The first problem for Intel is that every major ARM chip company develops their own ARM chips. Apple does it. Samsung does it, etc. This means that these companies will NOT buy third party CPU/GPUs for their ARM devices. By developing their own ARM chips, they cut out Intel as the middle man and Intel's profits. For low priced devices, it is crucial to do this since margins can be very low or in Apple's case, the need to make profit is very high. These companies will not be Intel customers for chips. Intel is locked out. This is why Texas Instruments got out of the ARM business.

    The second problem for Intel is that the ARM-chips have a huge ecosystem supporting it. Apple has their iOS software kingdom with over a million apps. Android has it hundreds of thousands of apps. These ecosystems have a heavy momentum of their own. Their number dwarfs the number of apps available to the Intel platform. Thus Intel has a difficult job convincing anyone to incorporate its CPUs in to devices which will automatically be incompatible for the existing ecosystems.

    What Intel can do is to simply keep aggressively developing its own chips so that they can compete strongly with the ARM chips so that Intel can keep the ecosystem it currently has - laptops, desktops, mainframe and supercomputers.

    Intel won't be able to compete on price. it has to make its own profits. It won't be able to compete at the bottom of the device market. But it certainly can keep and expand its own arena. Microsoft surface tablets are an example of an attempt to keep its own ecosystem.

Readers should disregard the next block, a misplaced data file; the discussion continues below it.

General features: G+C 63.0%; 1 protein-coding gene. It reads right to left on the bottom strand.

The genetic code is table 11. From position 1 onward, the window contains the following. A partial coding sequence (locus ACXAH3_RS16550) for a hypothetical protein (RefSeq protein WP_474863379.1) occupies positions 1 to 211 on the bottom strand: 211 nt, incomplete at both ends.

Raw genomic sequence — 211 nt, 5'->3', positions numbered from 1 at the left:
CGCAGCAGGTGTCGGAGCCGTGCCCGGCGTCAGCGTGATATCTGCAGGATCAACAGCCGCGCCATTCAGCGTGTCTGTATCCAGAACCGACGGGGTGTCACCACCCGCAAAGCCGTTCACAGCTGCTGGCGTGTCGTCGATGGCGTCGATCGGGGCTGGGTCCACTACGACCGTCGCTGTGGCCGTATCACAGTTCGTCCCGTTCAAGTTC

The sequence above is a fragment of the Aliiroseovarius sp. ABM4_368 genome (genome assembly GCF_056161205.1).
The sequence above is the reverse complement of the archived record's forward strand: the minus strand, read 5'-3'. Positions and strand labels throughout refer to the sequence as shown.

• omind - Monday, January 7, 2013 - link


    Intel is not trying to sell IP to existing ARM chip companies (Samsung, Nvidia etc) but instead are creating complete SOCs, including GPU, Video en- and decoders and so on. They are positioning themselves as competitiors to SOC manufacturers not as suppliers.

    Secondly, the Atoms already in the market (Medfield) can leverage the Android app ecosystem. This is accomplished by a version of Android's Dalvik adapted to the x86 ISA. I personally own a Medfield-powered Motorola Razr-i and I can say that every single app I downloaded from Google's play store does run without any problem whatsoever on it. Contrary to the popular belief, there is no ecosystem problem for the end user.

    Best regards
  • mrdude - Wednesday, January 9, 2013 - link